International Office's awarded program helps foreign graduate students adapt to a new culture
On February 16, a group of international graduate students gathered in the living room of Northwestern’s Office of International Student and Scholar Services for a casual workshop on financial wellness, one of 24 sessions of the Discovering USA program. Led by Eileen To, Assistant Director of Financial Aid at the Office of Financial Aid, as well as the Office of International Student and Scholar Services staff, the discussion focused on the importance of making smart economic decisions and highlighted campus resources available to those students.
Divided in three major themes – adjustment, campus resources and exploration of social identity – Discovering USA is a year-long program designed to give international graduate students an overview of life in the United States. Ever since the Office of International Student and Scholar Services and Counseling and Psychological Services (CAPS) launched the program in 2016, more than 200 Northwestern students from different parts of the world have participated in the program, learning valuable lessons on adapting to American culture and institutions and taking care of their own mental health while abroad.
The program runs nearly every Friday during the school year. For two hours, participants hear from experts on a variety of topics on how to succeed as a foreign student and share their own perspectives on how they handle specific issues back in their home countries. The discussions do more than confer information; they also help to foster an international community for graduate students in their new home.
Deborah Kaltman, coordinator of International Student Experience and one of the program’s creators, saw a need for a program specifically designed for the 2,700 graduate students from abroad.
“Many more campus resources and programs are geared towards undergraduate students,” Kaltman said. “Often graduate students are isolated in their academic programs, and have fewer opportunities to meet students from other programs or countries. Graduate school is a unique and challenging experience, and we wanted to provide as much support as possible.”
In the Fall of 2016, the Office of International Student and Scholar Services announced the inception of Discovering USA, replacing the Brown Bag series, a former program designed to outline campus resources in a “fun” way for graduate students. Compared to its predecessor, Discovering USA is wider in scope. Topics related to mental wellness are explored at length, giving students tools on how to create a social support network, promote positive mental health habits, and establish safe spaces for international students.
INTERNATIONAL STUDENT PERSPECTIVE
Tong Jin, a master's student from China participating in SESP’s Higher Education Administration and Policy program, serves as a Graduate Assistant for the Office of International Student and Scholar Services and is part of the Discovering USA team. Her role is to facilitate discussions, collect feedback from the attendees, and help with content preparation. As an international student herself, she says she understands many of the issues that participants face.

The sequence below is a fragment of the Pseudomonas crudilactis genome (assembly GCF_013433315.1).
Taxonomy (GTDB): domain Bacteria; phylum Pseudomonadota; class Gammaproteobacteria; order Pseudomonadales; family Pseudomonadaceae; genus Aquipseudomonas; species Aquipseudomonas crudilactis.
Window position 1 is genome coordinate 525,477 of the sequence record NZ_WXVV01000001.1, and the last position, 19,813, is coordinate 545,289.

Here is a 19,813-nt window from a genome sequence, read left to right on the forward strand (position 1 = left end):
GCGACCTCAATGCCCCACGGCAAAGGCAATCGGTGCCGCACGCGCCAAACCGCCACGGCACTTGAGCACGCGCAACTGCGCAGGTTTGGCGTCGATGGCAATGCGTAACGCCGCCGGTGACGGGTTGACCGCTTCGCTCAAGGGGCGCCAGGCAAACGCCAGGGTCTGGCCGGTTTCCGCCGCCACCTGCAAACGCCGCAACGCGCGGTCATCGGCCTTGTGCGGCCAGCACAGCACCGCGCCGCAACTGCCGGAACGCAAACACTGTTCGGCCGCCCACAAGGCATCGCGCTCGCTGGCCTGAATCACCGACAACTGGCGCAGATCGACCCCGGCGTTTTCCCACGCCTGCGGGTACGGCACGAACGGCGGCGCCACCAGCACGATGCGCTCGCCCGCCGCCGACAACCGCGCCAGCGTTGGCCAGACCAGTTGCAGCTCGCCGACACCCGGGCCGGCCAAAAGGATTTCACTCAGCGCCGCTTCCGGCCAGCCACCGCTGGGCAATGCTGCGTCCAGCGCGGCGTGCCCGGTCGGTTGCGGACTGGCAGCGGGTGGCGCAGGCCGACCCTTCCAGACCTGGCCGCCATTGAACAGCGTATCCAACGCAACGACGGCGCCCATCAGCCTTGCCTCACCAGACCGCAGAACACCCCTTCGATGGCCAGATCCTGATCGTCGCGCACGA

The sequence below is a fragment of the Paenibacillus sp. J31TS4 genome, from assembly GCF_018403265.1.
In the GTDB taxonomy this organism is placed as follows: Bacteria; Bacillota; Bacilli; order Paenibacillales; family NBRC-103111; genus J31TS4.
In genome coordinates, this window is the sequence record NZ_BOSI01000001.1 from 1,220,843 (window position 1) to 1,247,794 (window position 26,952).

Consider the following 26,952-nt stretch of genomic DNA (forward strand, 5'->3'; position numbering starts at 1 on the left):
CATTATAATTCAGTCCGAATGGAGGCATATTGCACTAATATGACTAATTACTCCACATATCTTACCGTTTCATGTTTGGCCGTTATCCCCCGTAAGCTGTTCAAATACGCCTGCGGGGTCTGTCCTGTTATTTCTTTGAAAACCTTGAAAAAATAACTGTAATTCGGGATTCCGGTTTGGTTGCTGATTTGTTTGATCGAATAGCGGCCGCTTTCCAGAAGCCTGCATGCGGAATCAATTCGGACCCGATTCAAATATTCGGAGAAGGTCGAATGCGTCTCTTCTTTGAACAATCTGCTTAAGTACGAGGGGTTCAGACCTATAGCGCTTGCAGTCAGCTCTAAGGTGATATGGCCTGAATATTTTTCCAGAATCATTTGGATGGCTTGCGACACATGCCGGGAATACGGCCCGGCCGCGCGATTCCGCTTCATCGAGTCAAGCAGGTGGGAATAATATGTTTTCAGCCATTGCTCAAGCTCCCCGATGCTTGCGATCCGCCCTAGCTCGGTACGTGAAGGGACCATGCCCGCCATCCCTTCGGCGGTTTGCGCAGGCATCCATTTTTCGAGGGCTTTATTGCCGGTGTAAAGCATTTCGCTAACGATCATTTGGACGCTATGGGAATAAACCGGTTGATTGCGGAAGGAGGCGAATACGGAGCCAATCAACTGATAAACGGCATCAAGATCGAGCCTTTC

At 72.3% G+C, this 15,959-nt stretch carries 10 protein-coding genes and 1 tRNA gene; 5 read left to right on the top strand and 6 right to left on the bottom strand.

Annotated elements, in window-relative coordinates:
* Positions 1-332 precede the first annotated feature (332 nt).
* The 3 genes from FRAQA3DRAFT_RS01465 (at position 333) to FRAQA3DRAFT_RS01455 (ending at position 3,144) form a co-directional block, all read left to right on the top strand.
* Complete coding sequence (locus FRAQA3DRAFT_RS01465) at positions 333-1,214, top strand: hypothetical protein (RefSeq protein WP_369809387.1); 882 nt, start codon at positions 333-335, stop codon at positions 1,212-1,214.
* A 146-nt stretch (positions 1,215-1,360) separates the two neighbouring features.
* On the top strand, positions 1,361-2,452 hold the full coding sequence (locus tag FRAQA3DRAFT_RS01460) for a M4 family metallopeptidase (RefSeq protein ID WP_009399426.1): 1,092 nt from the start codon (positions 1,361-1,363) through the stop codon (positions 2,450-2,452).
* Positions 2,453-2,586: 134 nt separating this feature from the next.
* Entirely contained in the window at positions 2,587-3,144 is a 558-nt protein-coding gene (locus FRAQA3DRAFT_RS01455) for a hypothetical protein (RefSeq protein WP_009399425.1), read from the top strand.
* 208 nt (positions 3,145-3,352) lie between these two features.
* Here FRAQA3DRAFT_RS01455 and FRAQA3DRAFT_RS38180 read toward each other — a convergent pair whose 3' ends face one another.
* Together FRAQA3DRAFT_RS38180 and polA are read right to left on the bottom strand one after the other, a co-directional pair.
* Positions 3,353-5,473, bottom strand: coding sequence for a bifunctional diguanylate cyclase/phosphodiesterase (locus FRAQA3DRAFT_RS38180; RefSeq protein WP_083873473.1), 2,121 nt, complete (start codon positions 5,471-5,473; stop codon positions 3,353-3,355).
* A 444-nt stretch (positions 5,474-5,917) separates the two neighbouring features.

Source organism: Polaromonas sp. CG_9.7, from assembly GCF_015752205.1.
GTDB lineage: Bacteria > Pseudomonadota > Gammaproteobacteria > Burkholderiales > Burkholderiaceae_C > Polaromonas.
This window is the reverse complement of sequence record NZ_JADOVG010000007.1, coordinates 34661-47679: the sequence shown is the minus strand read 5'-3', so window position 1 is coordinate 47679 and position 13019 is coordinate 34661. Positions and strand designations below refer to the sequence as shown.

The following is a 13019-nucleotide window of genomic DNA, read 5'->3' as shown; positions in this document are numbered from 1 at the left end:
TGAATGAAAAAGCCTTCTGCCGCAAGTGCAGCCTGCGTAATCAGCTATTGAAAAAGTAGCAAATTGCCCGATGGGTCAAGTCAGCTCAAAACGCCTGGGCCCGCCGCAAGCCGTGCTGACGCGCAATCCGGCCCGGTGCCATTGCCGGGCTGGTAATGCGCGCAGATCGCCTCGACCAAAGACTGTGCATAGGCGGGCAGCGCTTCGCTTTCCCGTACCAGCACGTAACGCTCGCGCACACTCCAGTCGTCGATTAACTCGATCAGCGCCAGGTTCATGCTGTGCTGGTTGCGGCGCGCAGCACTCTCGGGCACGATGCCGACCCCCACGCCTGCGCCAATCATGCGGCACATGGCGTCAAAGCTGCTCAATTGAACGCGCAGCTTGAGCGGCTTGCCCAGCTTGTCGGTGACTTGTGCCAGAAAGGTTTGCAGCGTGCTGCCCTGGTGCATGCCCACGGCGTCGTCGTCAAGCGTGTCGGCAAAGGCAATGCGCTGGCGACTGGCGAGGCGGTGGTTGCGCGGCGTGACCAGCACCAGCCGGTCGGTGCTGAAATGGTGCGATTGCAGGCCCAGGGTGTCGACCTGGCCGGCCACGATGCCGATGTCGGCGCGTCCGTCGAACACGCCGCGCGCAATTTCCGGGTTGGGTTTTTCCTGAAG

“I understand that many international students, including myself, have to learn how to take care of themselves when they come to this country for the first time,” Tong said. “They need to learn how to cook, where to do grocery shopping, and how to open a bank account. There are many cultural norms that are different from those in their home countries, so they need to adapt to almost everything.”
Tong also pointed out that international students deal with high academic expectations. From her perspective, international students usually do not know what to expect from their professors and assignments, as the American system may be very different from that of their home countries. In addition, many students coming from non-English speaking countries can have difficulty overcoming the language barrier. All of these factors can combine in ways that lead to stress and anxiety, symptoms the Discovering USA program hopes to mitigate.
“I guess Discovering USA’s biggest impact on the international community is to help international students transition to the United States while acquainting them with American culture,” she said. “We also try to create a place where international students can come to practice English and make friends. They keep in touch and maintain the friendship after the program ends. And this is exactly what we like to see.”
By the end of the program’s first year, The Office of International Student and Scholar Services and CAPS’ received the Campus Partner Award, conferred by the Division of Student Affairs Vice President's Office to recognize distinguished initiatives that improve the Northwestern student experience. This is the highest possible honor received by a Northwestern extracurricular program.
For Kaltman, this is a sign the program is meeting its expectations: helping more international students feel like part of the Northwestern community.
“We hope we have created a space where graduate students can connect with each other, discuss their challenges and struggles, learn about social issues in the U.S., make friends and relax outside their labs and classrooms,” Kaltman said. “It’s also an opportunity for us to discuss pro-active mental health practices and to destigmatize mental health services. A healthy mind will help you achieve success in your studies and careers.”